Constable (Fr. connetable, from Lat. comes stabuli, count of the stable, or master of the horse), a title of office borrowed from Byzantine and old French usage. The constable of France was an officer of the highest rank under the king, having the chief command of the army, the cognizance of military offences, and the authority to regulate all matters of chivalry, such as tilts, tournaments, etc. The office was suppressed by Louis XIII., but revived by Napoleon, and again suppressed at the restoration. In England the office of lord high constable is as old as the conquest, and was hereditary, with powers and duties corresponding to those in France. It was abolished by Henry VIII., and has not since been revived except for special occasions, as on trials of peers, coronations, etc. An office with a similar title has existed in Scotland to the present day, but it is now merely honorary. - From the same derivation comes the designation of an inferior common law executive officer in England and America. Constables in England are of two kinds, the constable of the hundred, usually called the high constable, and the constable of the vill or tithing, called the petty constable or tithingman.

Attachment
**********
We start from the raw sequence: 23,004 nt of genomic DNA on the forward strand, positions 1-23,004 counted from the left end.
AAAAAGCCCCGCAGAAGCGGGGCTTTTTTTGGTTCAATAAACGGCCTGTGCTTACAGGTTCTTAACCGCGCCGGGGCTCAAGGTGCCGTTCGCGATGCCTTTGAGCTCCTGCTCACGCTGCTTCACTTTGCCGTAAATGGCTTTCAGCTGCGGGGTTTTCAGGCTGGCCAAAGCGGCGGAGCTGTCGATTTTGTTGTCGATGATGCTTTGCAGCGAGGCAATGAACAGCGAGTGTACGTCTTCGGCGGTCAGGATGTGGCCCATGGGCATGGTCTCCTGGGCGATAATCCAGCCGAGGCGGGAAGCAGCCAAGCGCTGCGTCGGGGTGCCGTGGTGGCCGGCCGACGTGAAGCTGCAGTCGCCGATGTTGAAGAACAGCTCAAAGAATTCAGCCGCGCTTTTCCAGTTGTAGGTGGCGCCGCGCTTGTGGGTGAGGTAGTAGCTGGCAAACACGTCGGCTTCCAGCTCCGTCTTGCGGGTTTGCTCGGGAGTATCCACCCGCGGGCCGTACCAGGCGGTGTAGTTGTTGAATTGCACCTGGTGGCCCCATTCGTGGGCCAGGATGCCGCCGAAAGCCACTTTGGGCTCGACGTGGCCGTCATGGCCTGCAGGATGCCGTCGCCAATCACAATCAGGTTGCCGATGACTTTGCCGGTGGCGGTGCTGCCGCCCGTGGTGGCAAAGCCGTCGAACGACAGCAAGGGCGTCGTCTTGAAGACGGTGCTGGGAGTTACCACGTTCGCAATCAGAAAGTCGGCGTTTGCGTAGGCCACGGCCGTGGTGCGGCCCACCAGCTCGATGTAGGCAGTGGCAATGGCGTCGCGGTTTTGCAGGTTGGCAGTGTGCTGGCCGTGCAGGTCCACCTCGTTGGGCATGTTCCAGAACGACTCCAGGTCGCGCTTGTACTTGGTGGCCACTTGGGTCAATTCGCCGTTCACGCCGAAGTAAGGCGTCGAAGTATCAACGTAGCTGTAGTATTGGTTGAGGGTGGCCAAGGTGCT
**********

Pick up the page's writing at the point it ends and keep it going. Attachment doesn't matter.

Special constables are also sworn in by the justices on special occasions when a breach of the peace is feared or exists. Constables serve the process of justices of the peace, and they also act generally as conservators of the peace, and may arrest without warrant any person committing a breach of the peace in their presence; and on reasonable suspicion that a felony has been committed, they may arrest and detain for examination the supposed offender; but they cannot arrest without warrant for a mere misdemeanor not committed in their presence.